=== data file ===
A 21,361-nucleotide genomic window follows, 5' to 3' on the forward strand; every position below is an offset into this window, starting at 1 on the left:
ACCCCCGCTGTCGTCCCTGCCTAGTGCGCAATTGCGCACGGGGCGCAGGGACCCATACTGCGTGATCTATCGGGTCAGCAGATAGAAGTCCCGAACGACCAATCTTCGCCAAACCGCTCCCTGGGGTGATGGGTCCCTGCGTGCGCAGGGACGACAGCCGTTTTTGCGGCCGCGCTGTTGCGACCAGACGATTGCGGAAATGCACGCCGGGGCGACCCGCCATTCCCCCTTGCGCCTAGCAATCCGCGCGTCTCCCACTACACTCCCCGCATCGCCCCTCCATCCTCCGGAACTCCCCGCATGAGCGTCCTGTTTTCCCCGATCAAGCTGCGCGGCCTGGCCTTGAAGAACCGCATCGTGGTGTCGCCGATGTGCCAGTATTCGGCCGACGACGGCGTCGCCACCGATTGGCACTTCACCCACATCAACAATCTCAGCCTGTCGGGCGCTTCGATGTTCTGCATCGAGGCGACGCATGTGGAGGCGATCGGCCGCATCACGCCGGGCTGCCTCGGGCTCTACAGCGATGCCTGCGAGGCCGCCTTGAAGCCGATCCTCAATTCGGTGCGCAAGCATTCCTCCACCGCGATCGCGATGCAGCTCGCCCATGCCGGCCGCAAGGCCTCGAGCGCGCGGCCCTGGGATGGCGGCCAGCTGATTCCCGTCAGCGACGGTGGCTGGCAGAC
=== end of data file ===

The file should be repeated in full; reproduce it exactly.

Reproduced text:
A 21,361-nucleotide genomic window follows, 5' to 3' on the forward strand; every position below is an offset into this window, starting at 1 on the left:
ACCCCCGCTGTCGTCCCTGCCTAGTGCGCAATTGCGCACGGGGCGCAGGGACCCATACTGCGTGATCTATCGGGTCAGCAGATAGAAGTCCCGAACGACCAATCTTCGCCAAACCGCTCCCTGGGGTGATGGGTCCCTGCGTGCGCAGGGACGACAGCCGTTTTTGCGGCCGCGCTGTTGCGACCAGACGATTGCGGAAATGCACGCCGGGGCGACCCGCCATTCCCCCTTGCGCCTAGCAATCCGCGCGTCTCCCACTACACTCCCCGCATCGCCCCTCCATCCTCCGGAACTCCCCGCATGAGCGTCCTGTTTTCCCCGATCAAGCTGCGCGGCCTGGCCTTGAAGAACCGCATCGTGGTGTCGCCGATGTGCCAGTATTCGGCCGACGACGGCGTCGCCACCGATTGGCACTTCACCCACATCAACAATCTCAGCCTGTCGGGCGCTTCGATGTTCTGCATCGAGGCGACGCATGTGGAGGCGATCGGCCGCATCACGCCGGGCTGCCTCGGGCTCTACAGCGATGCCTGCGAGGCCGCCTTGAAGCCGATCCTCAATTCGGTGCGCAAGCATTCCTCCACCGCGATCGCGATGCAGCTCGCCCATGCCGGCCGCAAGGCCTCGAGCGCGCGGCCCTGGGATGGCGGCCAGCTGATTCCCGTCAGCGACGGTGGCTGGCAGAC